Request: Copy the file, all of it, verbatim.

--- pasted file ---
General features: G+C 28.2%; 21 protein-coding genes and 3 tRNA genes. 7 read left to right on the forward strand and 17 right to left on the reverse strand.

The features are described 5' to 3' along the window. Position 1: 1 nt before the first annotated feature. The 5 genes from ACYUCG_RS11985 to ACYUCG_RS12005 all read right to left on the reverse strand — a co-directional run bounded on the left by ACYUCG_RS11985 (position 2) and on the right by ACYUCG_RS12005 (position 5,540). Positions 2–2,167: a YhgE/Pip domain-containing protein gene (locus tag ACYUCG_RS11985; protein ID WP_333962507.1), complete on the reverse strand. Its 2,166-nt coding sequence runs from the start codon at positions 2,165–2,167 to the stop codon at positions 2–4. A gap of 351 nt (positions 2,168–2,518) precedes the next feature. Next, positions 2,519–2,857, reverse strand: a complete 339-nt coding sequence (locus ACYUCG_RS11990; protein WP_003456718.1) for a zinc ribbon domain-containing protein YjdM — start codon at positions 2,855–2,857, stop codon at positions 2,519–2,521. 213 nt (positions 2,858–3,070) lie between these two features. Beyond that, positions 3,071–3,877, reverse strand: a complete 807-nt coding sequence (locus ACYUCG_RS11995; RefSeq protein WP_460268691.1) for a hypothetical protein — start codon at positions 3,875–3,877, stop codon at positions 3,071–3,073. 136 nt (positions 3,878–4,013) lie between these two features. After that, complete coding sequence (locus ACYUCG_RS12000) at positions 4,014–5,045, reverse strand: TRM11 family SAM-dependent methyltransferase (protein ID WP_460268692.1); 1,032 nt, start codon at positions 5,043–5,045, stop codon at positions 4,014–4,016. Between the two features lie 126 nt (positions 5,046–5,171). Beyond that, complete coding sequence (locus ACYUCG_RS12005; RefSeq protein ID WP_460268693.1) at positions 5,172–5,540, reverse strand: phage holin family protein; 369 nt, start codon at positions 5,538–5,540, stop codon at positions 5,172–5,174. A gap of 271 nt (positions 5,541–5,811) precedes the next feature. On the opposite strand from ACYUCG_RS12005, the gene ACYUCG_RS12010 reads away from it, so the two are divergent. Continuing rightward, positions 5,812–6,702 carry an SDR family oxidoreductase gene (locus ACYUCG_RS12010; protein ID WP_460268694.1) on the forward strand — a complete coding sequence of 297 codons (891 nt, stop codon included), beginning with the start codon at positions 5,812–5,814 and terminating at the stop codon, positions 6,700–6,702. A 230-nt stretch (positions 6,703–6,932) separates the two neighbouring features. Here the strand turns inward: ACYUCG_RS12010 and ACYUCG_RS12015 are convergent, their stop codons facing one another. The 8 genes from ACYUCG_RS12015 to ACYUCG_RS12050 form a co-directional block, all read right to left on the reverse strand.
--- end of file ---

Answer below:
General features: G+C 28.2%; 21 protein-coding genes and 3 tRNA genes. 7 read left to right on the forward strand and 17 right to left on the reverse strand.

The features are described 5' to 3' along the window. Position 1: 1 nt before the first annotated feature. The 5 genes from ACYUCG_RS11985 to ACYUCG_RS12005 all read right to left on the reverse strand — a co-directional run bounded on the left by ACYUCG_RS11985 (position 2) and on the right by ACYUCG_RS12005 (position 5,540). Positions 2–2,167: a YhgE/Pip domain-containing protein gene (locus tag ACYUCG_RS11985; protein ID WP_333962507.1), complete on the reverse strand. Its 2,166-nt coding sequence runs from the start codon at positions 2,165–2,167 to the stop codon at positions 2–4. A gap of 351 nt (positions 2,168–2,518) precedes the next feature. Next, positions 2,519–2,857, reverse strand: a complete 339-nt coding sequence (locus ACYUCG_RS11990; protein WP_003456718.1) for a zinc ribbon domain-containing protein YjdM — start codon at positions 2,855–2,857, stop codon at positions 2,519–2,521. 213 nt (positions 2,858–3,070) lie between these two features. Beyond that, positions 3,071–3,877, reverse strand: a complete 807-nt coding sequence (locus ACYUCG_RS11995; RefSeq protein WP_460268691.1) for a hypothetical protein — start codon at positions 3,875–3,877, stop codon at positions 3,071–3,073. 136 nt (positions 3,878–4,013) lie between these two features. After that, complete coding sequence (locus ACYUCG_RS12000) at positions 4,014–5,045, reverse strand: TRM11 family SAM-dependent methyltransferase (protein ID WP_460268692.1); 1,032 nt, start codon at positions 5,043–5,045, stop codon at positions 4,014–4,016. Between the two features lie 126 nt (positions 5,046–5,171). Beyond that, complete coding sequence (locus ACYUCG_RS12005; RefSeq protein ID WP_460268693.1) at positions 5,172–5,540, reverse strand: phage holin family protein; 369 nt, start codon at positions 5,538–5,540, stop codon at positions 5,172–5,174. A gap of 271 nt (positions 5,541–5,811) precedes the next feature. On the opposite strand from ACYUCG_RS12005, the gene ACYUCG_RS12010 reads away from it, so the two are divergent. Continuing rightward, positions 5,812–6,702 carry an SDR family oxidoreductase gene (locus ACYUCG_RS12010; protein ID WP_460268694.1) on the forward strand — a complete coding sequence of 297 codons (891 nt, stop codon included), beginning with the start codon at positions 5,812–5,814 and terminating at the stop codon, positions 6,700–6,702. A 230-nt stretch (positions 6,703–6,932) separates the two neighbouring features. Here the strand turns inward: ACYUCG_RS12010 and ACYUCG_RS12015 are convergent, their stop codons facing one another. The 8 genes from ACYUCG_RS12015 to ACYUCG_RS12050 form a co-directional block, all read right to left on the reverse strand.